• Exclusive offer for individuals only
  • Tax calculation will be finalised during checkout
Softcover Book
USD   149.99
Price excludes VAT (USA)
Hardcover Book
USD   149.99
Price excludes VAT (USA)
Fig. 2.1
Fig. 2.2
Fig. 2.3

References

  1. Fohr B, Dunstan CR, Seibel MJ (2003) Clinical review 165: markers of bone remodeling in metastatic bone disease. J Clin Endocrinol Metab 88(11):5059–5075

    CAS  CrossRef  PubMed  Google Scholar 

  2. Vasikaran S, Eastell R, Bruyère O, Foldes AJ, Garnero P, Griesmacher A, McClung M, Morris HA, Silverman S, Trenti T, Wahl DA, Cooper C, Kanis JA, IOF-IFCC Bone Marker Standards Working Group (2011) Markers of bone turnover for the prediction of fracture risk and monitoring of osteoporosis treatment: a need for international reference standards. Osteoporos Int 22(2):391–420

    CAS  CrossRef  PubMed  Google Scholar 

  3. Schafer AL, Vittinghoff E, Ramachandran R, Mahmoudi N, Bauer DC (2010) Laboratory reproducibility of biochemical markers of bone turnover in clinical practice. Osteoporos Int 21(3):439–445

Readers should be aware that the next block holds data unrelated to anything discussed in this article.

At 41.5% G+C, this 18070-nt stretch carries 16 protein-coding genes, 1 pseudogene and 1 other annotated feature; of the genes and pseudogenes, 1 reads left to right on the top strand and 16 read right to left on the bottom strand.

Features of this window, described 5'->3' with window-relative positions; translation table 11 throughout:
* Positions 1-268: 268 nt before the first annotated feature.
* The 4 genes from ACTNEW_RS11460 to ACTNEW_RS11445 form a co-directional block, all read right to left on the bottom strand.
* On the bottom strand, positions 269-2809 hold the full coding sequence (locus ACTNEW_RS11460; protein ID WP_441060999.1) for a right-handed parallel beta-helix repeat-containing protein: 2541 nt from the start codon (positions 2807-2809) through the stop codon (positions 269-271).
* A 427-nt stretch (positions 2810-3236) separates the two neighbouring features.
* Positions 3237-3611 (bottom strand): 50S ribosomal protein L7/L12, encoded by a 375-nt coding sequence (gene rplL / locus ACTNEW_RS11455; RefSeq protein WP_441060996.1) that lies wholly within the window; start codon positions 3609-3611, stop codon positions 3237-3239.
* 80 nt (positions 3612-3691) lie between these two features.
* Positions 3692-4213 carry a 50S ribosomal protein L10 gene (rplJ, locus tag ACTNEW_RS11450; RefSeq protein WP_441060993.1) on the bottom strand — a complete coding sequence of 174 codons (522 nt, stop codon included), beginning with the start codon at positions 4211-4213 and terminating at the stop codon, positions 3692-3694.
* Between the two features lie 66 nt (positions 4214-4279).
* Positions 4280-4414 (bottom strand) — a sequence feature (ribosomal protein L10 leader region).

CAS  CrossRef  PubMed  Google Scholar 

  4. Coleman R, Brown J, Terpos E, Lipton A, Smith MR, Cook R, Major P (2008) Bone markers and their prognostic value in metastatic bone disease: clinical evidence and future directions. Cancer Treat Rev 34(7):629–639

    CAS  CrossRef  PubMed  PubMed Central  Google Scholar 

  5. Jung K, Lein M (2014) Bone turnover markers in serum and urine as diagnostic, prognostic and monitoring biomarkers of bone metastasis. Biochim Biophys Acta 1846(2):425–438

    CAS  PubMed  Google Scholar 

  6. Michaelson MD, Marujo RM, Smith MR (2004) Contribution of androgen deprivation therapy to elevated osteoclast activity in men with metastatic prostate cancer. Clin Cancer Res 10(8):2705–2708

    CAS  CrossRef  PubMed  Google Scholar 

  7. Garnero P, Buchs N, Zekri J, Rizzoli R, Coleman RE, Delmas PD (2000) Markers of bone turnover for the management of patients with bone metastases from prostate cancer. Br J Cancer 82(4):858–864

    CAS  CrossRef  PubMed  PubMed Central  Google Scholar 

  8. Garnero P, Ferreras M, Karsdal MA, Nicamhlaoibh R, Risteli J, Borel O, Qvist P, Delmas PD, Foged NT, Delaissé JM (2003) The type I collagen fragments ICTP and CTX reveal distinct enzymatic pathways of bone collagen degradation. J Bone Miner Res 18(5):859–867